Stock Market Outlook: S&P 500 Returns When the Fed Cuts Rates

30-Year Treasury Bonds Flash Economic Warning Signal

Stock Market Outlook: S&P 500 Returns When the Fed Cuts Rates

The Dow finished Friday with a almost 44-point loss after the government reported that 224,000 jobs were added last month - much better than expected.

It showed that 224,000 jobs were created in June, many more than the 160,000 that economists had forecast.

U.S. construction employment rose by 21,000 jobs last month after gaining 5,000 in May, while government payrolls rebounded by 33,000 after shedding 11,000 jobs in May. In June, job gains occurred among couriers and messengers (+7,000) and in air transportation (+3,000).

"So really your only hope, at least for the near term, is that the Fed remains accommodative and maybe even gets a little bit more accommodative until we get a resolution to a lot of the tariff and trade issues".

The unemployment rate ticked up from its 50-year low of 3.6% to 3.7%, the Labor Department said Friday. However, equities have rallied since June as the Fed and other global central banks signaled they were becoming more dovish. Parcel companies led the way among carriers during the month, adding 6,500 workers in June.

"Today's jobs report shows the USA economy continues to create jobs at a strong pace even as we enter the longest period of economic expansion on record", said Tony Bedikian, managing director and head of global markets at Citizens Bank in an email.

The data, by many accounts, shows the US economy is humming along with little to no inflation lowering the view that the Fed will need to cut rates this year. If the macro-economy truly needs as much monetary stimulus as markets are now pricing, investors could be in for a rude awakening when the longest business cycle in history officially comes to an end.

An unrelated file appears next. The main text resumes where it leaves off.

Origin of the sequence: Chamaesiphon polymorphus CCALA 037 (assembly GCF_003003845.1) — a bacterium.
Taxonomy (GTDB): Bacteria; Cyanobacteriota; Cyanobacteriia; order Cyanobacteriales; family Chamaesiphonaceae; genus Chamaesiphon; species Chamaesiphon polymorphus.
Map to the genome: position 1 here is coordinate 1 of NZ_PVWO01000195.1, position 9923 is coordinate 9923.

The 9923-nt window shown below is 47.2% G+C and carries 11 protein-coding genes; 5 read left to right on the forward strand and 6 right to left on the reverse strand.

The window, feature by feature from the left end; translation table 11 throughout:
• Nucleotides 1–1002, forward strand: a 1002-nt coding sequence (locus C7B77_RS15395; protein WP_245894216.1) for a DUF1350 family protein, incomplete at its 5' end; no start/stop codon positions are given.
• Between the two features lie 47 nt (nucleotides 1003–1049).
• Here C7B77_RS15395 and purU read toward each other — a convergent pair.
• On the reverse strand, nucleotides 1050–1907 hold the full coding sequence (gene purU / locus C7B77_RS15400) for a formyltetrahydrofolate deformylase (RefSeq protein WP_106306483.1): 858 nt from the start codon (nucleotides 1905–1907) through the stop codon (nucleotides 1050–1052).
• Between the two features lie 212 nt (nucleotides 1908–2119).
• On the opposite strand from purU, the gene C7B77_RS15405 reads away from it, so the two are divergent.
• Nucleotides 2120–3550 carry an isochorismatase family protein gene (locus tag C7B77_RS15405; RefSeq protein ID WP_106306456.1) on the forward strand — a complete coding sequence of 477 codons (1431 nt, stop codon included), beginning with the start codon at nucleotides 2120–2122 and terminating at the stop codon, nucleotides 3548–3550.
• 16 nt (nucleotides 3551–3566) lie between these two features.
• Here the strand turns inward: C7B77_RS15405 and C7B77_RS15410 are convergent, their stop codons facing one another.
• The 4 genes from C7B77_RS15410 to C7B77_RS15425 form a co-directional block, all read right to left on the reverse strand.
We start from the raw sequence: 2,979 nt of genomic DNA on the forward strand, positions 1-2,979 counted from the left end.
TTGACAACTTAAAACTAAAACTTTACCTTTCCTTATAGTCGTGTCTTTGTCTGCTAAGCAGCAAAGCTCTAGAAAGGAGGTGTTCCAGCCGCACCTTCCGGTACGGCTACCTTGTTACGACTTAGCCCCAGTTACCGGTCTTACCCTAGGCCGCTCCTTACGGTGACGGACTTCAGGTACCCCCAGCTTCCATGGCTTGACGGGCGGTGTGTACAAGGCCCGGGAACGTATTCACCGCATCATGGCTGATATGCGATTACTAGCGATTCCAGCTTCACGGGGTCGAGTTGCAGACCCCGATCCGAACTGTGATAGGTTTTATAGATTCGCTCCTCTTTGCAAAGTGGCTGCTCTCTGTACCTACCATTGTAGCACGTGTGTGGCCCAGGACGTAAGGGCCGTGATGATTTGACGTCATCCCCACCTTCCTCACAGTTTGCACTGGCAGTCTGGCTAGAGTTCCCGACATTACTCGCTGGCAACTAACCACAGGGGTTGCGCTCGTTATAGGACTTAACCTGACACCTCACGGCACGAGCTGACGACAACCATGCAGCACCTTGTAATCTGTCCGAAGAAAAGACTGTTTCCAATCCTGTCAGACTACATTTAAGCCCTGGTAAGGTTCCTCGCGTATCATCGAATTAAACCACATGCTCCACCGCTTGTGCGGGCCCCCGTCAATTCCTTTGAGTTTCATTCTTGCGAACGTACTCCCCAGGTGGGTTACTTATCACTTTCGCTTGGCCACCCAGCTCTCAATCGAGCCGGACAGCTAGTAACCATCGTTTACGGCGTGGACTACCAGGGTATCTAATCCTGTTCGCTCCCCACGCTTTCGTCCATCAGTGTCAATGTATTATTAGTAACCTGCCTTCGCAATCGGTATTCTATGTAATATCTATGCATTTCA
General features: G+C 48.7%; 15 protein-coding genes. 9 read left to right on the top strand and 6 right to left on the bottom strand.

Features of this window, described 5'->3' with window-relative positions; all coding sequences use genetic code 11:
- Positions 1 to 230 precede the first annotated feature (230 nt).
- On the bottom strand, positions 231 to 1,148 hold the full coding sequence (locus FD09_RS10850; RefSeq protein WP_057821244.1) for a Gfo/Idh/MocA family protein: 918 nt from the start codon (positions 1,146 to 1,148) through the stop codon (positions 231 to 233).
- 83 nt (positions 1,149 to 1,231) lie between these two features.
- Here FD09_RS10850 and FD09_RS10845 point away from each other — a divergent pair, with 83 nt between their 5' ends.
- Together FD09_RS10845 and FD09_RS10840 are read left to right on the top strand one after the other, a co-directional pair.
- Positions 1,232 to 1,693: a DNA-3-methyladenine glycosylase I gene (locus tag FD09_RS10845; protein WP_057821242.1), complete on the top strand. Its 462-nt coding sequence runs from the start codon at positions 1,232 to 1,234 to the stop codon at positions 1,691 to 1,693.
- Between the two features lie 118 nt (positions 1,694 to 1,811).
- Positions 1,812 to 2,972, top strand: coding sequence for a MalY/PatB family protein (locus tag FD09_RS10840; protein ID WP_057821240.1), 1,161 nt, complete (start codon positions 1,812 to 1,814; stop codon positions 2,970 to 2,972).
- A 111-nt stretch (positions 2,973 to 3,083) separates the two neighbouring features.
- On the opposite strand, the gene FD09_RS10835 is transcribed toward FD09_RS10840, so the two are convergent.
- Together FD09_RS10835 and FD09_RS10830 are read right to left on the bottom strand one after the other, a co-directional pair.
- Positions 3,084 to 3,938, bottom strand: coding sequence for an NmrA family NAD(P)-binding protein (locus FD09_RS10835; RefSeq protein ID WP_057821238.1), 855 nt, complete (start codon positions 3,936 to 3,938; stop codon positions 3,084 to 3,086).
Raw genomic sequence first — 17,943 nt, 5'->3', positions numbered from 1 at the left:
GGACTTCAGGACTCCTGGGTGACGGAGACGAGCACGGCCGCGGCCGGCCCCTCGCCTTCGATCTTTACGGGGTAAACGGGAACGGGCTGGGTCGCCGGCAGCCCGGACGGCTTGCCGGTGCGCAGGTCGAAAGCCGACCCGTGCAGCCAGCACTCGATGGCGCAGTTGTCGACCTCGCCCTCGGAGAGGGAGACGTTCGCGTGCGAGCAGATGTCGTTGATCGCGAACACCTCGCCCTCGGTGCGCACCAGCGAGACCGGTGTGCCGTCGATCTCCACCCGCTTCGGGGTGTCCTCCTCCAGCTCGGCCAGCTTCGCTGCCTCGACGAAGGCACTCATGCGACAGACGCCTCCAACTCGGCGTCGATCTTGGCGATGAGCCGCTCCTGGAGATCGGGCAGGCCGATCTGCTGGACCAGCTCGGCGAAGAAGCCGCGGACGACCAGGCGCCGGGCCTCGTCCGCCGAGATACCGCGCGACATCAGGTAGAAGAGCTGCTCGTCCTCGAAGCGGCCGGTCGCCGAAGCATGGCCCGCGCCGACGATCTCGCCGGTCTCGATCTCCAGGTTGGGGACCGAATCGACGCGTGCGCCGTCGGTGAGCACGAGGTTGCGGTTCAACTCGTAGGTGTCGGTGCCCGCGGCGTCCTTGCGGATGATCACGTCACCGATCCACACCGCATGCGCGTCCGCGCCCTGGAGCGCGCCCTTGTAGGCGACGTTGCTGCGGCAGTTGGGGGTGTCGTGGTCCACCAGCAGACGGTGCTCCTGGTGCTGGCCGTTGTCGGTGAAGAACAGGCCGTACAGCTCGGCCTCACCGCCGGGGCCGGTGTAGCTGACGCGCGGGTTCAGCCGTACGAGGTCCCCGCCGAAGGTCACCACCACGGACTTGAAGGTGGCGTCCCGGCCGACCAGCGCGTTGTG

"We think the Fed is still on track for a 25 basis points cut given trade uncertainty and the steady downtrend in business sentiment", said Andrew Schneider, a USA economist at BNP Paribas Securities in NY.

The U.S. Treasury will sell $36 billion of three-month bills and $36 billion of six-month bills on Monday. Freight transportation and warehousing also performed well during the month, though continued struggles in rail and water transportation employment contributed almost nothing to the monthly gain.

Health care, industrial, technology and consumer staples stocks accounted for much of the selling. Policymakers have also been pushing to slowly raise rates from their historic lows, where they've remained since the 2008 financial crisis, in order to provide more cushion in case of another recession.

The surge in hiring is despite the sector struggling with an inventory bulge, concentrated in the automotive industry, trade tensions, design troubles at planemaker Boeing and slowing global growth.

The government sector was a major source of hiring, adding 33,000 jobs in June. But America's manufacturing sector is slowing along with construction spending.

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